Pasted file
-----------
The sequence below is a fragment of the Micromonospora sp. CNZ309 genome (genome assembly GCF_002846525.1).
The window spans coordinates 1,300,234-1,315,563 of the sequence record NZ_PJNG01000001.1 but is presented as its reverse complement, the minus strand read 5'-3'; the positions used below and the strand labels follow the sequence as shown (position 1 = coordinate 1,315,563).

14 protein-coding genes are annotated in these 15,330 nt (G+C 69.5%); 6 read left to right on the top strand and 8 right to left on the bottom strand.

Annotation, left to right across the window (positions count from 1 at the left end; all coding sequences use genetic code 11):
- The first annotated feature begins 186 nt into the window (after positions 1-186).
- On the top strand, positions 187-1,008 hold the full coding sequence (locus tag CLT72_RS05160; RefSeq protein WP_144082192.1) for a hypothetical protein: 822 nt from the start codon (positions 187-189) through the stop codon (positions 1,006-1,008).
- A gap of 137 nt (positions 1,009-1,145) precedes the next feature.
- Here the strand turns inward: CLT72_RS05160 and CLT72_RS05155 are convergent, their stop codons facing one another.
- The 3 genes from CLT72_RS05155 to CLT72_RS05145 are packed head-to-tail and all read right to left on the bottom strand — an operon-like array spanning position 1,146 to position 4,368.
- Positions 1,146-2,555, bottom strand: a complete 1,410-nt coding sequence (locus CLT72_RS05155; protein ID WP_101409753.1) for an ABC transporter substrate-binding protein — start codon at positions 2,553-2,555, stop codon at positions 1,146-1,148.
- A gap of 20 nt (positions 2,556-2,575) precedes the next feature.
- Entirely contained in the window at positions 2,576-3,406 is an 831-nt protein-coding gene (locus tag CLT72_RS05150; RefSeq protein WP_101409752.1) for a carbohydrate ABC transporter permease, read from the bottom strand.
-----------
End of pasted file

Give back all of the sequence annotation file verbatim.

The sequence below is a fragment of the Micromonospora sp. CNZ309 genome (genome assembly GCF_002846525.1).
The window spans coordinates 1,300,234-1,315,563 of the sequence record NZ_PJNG01000001.1 but is presented as its reverse complement, the minus strand read 5'-3'; the positions used below and the strand labels follow the sequence as shown (position 1 = coordinate 1,315,563).

14 protein-coding genes are annotated in these 15,330 nt (G+C 69.5%); 6 read left to right on the top strand and 8 right to left on the bottom strand.

Annotation, left to right across the window (positions count from 1 at the left end; all coding sequences use genetic code 11):
- The first annotated feature begins 186 nt into the window (after positions 1-186).
- On the top strand, positions 187-1,008 hold the full coding sequence (locus tag CLT72_RS05160; RefSeq protein WP_144082192.1) for a hypothetical protein: 822 nt from the start codon (positions 187-189) through the stop codon (positions 1,006-1,008).
- A gap of 137 nt (positions 1,009-1,145) precedes the next feature.
- Here the strand turns inward: CLT72_RS05160 and CLT72_RS05155 are convergent, their stop codons facing one another.
- The 3 genes from CLT72_RS05155 to CLT72_RS05145 are packed head-to-tail and all read right to left on the bottom strand — an operon-like array spanning position 1,146 to position 4,368.
- Positions 1,146-2,555, bottom strand: a complete 1,410-nt coding sequence (locus CLT72_RS05155; protein ID WP_101409753.1) for an ABC transporter substrate-binding protein — start codon at positions 2,553-2,555, stop codon at positions 1,146-1,148.
- A gap of 20 nt (positions 2,556-2,575) precedes the next feature.
- Entirely contained in the window at positions 2,576-3,406 is an 831-nt protein-coding gene (locus tag CLT72_RS05150; RefSeq protein WP_101409752.1) for a carbohydrate ABC transporter permease, read from the bottom strand.